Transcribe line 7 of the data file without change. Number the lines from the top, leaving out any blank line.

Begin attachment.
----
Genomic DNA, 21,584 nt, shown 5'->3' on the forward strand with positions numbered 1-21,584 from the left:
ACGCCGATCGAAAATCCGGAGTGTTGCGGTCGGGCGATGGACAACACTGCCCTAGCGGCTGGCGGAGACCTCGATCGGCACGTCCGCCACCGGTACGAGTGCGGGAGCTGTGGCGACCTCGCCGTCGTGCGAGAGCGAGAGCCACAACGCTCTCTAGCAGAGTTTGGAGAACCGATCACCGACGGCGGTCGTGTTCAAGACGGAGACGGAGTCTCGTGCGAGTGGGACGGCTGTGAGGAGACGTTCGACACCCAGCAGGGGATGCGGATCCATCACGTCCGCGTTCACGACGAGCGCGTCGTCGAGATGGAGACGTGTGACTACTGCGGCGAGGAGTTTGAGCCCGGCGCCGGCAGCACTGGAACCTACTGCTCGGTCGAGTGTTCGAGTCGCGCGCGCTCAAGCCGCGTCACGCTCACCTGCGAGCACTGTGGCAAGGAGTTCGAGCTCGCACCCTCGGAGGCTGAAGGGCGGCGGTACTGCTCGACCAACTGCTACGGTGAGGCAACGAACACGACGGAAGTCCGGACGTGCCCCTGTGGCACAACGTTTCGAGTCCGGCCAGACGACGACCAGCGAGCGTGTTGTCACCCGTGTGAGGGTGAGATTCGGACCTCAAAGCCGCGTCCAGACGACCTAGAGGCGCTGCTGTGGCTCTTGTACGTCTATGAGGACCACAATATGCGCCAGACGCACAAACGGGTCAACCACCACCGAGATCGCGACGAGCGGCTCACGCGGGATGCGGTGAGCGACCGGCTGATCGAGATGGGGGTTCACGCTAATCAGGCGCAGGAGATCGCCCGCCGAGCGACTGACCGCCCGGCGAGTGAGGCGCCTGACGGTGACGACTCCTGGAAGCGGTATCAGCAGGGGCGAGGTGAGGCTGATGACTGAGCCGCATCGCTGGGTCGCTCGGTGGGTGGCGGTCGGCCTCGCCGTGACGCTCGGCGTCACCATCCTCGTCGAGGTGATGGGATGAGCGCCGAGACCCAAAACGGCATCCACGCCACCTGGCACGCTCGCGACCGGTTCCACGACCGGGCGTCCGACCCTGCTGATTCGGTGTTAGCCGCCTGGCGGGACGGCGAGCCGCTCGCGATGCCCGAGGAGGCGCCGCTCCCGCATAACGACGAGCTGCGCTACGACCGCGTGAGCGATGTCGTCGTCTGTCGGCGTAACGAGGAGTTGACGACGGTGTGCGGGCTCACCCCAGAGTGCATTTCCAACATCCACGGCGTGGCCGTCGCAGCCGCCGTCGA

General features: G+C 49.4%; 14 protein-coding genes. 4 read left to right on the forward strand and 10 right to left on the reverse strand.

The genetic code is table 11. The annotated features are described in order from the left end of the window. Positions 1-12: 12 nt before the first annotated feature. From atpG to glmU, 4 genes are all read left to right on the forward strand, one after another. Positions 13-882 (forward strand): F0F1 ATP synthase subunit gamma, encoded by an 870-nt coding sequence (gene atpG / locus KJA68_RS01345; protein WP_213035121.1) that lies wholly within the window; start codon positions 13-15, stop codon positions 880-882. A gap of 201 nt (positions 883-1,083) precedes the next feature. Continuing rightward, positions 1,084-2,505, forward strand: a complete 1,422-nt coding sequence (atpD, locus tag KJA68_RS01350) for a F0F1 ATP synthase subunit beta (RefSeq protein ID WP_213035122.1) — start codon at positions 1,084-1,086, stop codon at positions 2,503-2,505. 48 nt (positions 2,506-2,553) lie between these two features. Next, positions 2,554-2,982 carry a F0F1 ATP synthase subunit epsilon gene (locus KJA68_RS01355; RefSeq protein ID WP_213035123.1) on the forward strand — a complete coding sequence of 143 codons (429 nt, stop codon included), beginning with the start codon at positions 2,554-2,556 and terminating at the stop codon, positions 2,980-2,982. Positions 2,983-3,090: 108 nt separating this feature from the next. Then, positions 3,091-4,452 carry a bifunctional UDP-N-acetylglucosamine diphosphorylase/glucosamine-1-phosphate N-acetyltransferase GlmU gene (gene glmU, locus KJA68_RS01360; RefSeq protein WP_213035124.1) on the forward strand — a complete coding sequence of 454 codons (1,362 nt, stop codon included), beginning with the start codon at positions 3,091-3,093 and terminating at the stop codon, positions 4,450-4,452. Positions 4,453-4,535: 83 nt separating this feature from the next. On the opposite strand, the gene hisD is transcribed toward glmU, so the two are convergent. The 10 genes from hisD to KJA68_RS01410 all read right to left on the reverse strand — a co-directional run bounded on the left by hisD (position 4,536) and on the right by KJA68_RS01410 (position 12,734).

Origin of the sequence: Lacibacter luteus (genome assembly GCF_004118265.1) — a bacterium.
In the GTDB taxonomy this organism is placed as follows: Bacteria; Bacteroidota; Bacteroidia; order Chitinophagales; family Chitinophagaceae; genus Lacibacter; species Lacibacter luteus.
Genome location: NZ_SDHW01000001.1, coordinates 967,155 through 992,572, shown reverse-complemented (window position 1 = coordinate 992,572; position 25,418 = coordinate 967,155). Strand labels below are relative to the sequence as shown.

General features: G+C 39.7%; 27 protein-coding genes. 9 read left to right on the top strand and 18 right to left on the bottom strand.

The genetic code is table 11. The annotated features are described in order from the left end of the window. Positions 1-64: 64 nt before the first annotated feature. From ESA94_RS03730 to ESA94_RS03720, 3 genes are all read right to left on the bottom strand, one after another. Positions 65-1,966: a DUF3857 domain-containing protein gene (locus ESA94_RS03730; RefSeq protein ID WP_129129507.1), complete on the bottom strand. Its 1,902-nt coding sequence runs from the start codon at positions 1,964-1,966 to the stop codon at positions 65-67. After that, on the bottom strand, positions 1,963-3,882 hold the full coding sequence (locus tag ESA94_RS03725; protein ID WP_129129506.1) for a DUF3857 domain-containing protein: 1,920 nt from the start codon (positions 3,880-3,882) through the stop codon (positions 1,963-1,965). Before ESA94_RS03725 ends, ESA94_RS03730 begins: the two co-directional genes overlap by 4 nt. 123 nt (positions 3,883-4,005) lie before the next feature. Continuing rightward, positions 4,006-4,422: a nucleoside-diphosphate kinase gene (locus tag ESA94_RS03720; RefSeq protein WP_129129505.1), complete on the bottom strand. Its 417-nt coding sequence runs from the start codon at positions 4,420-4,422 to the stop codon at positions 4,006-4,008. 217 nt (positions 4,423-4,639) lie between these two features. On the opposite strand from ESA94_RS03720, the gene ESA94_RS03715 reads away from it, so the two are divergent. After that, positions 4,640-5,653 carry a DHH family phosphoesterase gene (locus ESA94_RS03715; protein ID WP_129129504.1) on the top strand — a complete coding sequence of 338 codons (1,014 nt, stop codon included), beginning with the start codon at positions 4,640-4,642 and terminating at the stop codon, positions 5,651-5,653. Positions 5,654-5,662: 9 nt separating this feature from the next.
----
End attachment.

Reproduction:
Genome location: NZ_SDHW01000001.1, coordinates 967,155 through 992,572, shown reverse-complemented (window position 1 = coordinate 992,572; position 25,418 = coordinate 967,155). Strand labels below are relative to the sequence as shown.